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2015 Abstracts

Ho Chi Minh Friend or Foe? New Revelations from the Pentagon Papers

Jacob Oscarson, Dixie State University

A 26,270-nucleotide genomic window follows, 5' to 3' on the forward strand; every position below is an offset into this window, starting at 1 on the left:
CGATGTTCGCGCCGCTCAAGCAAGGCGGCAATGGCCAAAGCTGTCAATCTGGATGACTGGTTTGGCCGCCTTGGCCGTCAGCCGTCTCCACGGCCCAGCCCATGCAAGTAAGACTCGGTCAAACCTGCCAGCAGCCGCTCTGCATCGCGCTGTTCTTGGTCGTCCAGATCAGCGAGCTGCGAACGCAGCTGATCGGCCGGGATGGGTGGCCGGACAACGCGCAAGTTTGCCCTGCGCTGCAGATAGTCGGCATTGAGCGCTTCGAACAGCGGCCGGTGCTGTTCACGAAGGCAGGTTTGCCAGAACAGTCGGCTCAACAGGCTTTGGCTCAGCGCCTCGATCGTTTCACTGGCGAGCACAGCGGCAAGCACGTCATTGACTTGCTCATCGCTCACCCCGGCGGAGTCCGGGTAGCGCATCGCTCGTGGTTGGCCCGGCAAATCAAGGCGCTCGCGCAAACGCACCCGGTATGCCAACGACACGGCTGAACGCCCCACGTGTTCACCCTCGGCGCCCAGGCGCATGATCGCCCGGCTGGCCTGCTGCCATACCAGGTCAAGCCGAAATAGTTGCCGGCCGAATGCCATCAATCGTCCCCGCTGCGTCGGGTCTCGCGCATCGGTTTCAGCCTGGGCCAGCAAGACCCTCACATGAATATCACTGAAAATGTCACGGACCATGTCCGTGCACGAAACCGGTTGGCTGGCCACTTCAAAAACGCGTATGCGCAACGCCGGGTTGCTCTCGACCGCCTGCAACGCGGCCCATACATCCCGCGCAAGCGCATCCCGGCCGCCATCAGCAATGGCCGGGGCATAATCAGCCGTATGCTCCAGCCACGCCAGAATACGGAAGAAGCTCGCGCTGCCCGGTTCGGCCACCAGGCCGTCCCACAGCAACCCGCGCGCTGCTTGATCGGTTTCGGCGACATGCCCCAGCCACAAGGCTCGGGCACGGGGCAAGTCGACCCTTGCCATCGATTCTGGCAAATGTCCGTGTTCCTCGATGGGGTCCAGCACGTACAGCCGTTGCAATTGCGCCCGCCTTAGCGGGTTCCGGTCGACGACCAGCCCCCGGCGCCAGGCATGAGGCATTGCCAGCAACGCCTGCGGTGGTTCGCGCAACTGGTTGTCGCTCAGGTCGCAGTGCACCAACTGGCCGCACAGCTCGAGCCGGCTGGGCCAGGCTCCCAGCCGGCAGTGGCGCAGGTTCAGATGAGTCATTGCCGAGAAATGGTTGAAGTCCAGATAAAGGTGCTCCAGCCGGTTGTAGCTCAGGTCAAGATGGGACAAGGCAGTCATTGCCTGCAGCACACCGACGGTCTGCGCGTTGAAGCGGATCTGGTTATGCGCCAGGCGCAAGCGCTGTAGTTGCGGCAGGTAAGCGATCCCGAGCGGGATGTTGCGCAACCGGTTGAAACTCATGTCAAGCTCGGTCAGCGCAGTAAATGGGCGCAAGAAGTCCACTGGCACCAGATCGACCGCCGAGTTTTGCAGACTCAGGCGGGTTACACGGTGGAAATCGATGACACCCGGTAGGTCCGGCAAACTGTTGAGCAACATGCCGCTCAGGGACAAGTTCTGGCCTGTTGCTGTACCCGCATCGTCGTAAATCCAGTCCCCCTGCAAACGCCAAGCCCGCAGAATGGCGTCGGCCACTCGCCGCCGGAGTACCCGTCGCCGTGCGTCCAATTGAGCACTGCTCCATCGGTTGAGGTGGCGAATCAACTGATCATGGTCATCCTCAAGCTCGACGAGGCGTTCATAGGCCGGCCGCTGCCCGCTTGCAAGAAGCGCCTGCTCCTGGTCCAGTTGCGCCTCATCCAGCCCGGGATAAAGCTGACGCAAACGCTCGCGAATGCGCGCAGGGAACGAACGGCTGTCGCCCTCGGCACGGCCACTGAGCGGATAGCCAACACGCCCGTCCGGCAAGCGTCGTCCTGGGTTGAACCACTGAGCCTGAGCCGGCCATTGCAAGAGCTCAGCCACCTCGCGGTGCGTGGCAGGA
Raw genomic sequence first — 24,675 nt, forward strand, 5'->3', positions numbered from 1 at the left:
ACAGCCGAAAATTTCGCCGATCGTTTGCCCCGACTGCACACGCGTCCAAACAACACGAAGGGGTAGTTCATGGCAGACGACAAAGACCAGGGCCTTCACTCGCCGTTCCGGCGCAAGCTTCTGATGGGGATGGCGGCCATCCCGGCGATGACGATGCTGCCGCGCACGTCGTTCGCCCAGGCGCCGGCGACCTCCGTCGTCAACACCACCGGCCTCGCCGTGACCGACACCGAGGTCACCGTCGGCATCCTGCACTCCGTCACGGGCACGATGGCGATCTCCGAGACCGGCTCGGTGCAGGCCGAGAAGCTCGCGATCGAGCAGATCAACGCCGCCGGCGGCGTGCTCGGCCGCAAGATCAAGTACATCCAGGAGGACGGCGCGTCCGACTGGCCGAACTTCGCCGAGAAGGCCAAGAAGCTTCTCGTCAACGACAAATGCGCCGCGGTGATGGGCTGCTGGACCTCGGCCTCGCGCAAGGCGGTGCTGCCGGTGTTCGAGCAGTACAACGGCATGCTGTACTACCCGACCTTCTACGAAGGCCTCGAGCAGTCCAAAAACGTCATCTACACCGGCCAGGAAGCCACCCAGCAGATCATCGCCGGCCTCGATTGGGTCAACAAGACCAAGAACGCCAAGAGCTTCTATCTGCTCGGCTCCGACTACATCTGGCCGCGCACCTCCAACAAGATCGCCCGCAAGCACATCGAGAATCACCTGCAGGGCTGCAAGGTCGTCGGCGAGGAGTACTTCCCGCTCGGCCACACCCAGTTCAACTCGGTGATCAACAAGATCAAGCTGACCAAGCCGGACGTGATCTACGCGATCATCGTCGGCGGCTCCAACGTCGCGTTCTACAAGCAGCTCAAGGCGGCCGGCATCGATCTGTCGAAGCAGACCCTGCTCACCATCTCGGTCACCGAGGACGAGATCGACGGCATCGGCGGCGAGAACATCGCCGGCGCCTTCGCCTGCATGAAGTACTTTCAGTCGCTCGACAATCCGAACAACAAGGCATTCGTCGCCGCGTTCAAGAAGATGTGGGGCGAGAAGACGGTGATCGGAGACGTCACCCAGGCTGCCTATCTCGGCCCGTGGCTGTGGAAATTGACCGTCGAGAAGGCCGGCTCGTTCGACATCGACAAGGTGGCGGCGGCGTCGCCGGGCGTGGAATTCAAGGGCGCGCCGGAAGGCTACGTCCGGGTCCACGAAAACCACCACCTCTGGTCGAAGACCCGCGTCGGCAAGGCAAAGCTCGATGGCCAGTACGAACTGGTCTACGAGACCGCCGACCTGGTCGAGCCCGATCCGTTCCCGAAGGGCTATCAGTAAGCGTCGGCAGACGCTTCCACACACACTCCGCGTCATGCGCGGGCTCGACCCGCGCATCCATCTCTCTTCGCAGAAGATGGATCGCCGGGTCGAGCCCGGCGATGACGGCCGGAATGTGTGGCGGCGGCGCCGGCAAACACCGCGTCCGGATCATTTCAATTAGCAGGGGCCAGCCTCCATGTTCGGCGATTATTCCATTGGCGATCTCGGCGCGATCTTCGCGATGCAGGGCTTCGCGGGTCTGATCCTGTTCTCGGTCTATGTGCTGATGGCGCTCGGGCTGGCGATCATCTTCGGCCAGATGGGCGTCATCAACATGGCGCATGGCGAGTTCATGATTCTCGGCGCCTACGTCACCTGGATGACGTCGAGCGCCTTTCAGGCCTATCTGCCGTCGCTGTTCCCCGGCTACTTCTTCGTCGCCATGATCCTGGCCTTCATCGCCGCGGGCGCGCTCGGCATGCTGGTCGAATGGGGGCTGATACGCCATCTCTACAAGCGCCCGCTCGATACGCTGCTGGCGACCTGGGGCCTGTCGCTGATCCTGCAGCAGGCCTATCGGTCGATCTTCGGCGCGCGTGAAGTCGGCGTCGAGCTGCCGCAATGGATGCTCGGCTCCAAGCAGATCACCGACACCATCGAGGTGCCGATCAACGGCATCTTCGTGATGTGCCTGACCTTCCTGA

In 1971 the New York Times printed sections of a classified Department of Defense report known at the Pentagon Papers. The papers were a detailed history of the Vietnam War from its very beginning in the 1940s when Ho Chi Minh and the Vietminh were officially considered US Allies against Japan. One phenomenon that the papers reveal quite clearly is that while President Roosevelt was dedicated to a policy of support for national liberation movements, that others within his administration did not hold the same view. This is clearly portrayed in the discrepancy between internal documents of the US Secretary of State in August, 1940 that are in clear contradiction to the Atlantic Charter that President Roosevelt promoted one year later. Throughout the history of the Vietnam War, such discrepancies between internal views and public statements were quite common. In the final days of President Johnson’s administration, he had Daniel Ellsberg collect a detailed report on all aspects of the conflict in order to shape a better policy. When the Nixon administration ignored Ellsberg’s expertise, he leaked partial elements of the documents to the New York Times. In the last decade, the US Government has now released the full details of the report for the general public. This paper will discuss the beginnings of the war during the Roosevelt and Truman administrations in regards to new information provided in the complete Pentagon Papers report.